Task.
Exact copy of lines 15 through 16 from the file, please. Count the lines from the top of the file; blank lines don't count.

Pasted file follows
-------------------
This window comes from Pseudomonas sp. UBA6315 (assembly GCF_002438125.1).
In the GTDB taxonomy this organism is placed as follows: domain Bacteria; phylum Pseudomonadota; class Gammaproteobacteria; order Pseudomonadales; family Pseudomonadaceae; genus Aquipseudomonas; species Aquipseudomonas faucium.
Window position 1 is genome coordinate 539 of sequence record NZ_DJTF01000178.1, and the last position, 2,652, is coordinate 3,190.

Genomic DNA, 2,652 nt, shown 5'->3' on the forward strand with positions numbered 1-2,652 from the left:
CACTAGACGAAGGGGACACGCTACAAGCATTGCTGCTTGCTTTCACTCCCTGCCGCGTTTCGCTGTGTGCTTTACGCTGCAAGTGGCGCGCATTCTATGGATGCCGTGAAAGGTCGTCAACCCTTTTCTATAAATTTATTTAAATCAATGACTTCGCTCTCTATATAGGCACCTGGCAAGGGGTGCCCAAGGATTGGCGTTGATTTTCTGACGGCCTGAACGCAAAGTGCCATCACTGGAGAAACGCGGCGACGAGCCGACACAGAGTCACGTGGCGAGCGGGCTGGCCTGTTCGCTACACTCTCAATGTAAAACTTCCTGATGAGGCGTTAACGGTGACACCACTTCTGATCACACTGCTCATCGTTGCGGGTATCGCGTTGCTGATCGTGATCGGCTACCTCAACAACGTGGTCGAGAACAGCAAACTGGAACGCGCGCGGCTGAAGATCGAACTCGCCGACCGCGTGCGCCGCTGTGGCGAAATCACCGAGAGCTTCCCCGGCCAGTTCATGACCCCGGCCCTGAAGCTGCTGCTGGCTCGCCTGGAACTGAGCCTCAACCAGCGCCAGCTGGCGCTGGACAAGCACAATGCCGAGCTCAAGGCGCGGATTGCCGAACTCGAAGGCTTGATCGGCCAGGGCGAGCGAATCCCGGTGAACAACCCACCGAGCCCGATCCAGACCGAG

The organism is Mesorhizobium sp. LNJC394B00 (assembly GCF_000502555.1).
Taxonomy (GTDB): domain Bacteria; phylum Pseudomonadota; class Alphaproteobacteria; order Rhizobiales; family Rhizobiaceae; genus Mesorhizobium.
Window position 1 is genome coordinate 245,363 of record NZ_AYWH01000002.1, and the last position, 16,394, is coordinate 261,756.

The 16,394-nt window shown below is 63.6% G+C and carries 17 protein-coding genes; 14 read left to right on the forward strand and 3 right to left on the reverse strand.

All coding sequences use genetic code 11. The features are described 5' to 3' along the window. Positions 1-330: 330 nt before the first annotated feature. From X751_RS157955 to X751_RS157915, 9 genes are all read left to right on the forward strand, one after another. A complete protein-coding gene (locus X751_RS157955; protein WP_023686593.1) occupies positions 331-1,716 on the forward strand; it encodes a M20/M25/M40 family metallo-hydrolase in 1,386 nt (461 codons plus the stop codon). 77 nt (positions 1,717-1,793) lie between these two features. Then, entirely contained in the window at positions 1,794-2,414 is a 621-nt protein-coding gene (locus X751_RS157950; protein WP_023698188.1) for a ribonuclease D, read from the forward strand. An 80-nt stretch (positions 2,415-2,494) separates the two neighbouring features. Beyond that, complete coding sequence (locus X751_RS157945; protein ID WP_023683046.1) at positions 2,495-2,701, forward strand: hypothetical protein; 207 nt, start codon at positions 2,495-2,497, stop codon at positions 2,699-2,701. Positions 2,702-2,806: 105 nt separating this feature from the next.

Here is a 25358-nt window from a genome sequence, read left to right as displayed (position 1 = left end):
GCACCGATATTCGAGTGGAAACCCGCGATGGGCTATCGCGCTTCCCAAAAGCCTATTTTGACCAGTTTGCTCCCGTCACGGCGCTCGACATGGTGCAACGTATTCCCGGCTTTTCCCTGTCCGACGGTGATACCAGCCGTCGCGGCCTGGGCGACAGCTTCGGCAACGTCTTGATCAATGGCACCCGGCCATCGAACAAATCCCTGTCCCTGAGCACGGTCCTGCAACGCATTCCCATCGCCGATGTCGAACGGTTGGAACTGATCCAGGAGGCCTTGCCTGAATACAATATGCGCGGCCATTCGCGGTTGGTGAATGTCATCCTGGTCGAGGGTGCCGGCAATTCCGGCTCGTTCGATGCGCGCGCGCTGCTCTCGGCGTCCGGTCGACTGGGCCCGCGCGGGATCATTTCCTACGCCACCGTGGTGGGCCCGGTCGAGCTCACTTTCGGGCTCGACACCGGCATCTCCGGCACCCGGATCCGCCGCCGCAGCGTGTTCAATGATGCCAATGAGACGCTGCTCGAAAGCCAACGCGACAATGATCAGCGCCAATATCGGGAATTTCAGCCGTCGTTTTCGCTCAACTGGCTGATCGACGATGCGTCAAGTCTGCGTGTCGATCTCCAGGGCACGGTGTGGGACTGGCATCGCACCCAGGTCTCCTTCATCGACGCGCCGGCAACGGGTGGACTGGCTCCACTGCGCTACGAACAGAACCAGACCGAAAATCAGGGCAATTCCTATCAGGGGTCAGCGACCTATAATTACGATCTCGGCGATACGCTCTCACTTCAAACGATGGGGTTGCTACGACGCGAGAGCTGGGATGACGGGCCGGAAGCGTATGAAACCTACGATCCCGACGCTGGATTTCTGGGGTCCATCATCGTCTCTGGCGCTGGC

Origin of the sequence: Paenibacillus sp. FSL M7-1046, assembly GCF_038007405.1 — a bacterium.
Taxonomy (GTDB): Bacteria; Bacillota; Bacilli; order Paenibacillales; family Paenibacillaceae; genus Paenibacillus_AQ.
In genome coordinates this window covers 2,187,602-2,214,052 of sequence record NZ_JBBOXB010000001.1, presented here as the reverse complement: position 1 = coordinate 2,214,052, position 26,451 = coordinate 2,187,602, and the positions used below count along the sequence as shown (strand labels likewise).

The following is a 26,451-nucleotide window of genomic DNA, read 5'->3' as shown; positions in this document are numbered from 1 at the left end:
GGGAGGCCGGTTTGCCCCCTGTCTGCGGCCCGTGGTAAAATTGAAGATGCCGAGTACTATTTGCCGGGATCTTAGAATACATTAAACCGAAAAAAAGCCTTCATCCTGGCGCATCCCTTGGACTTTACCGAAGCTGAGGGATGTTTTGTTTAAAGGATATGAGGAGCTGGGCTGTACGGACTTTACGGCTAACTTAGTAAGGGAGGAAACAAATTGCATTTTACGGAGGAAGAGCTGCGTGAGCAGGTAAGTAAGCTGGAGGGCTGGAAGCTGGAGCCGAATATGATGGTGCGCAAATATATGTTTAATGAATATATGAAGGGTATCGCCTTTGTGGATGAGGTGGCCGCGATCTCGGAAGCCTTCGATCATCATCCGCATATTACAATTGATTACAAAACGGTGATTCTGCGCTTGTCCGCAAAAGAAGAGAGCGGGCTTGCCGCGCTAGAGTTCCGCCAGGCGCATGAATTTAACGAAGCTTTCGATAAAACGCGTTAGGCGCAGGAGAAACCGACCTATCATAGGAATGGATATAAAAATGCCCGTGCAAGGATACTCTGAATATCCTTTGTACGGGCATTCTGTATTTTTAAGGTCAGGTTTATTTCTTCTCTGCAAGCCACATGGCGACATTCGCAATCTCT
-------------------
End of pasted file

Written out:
In genome coordinates this window covers 2,187,602-2,214,052 of sequence record NZ_JBBOXB010000001.1, presented here as the reverse complement: position 1 = coordinate 2,214,052, position 26,451 = coordinate 2,187,602, and the positions used below count along the sequence as shown (strand labels likewise).

The following is a 26,451-nucleotide window of genomic DNA, read 5'->3' as shown; positions in this document are numbered from 1 at the left end: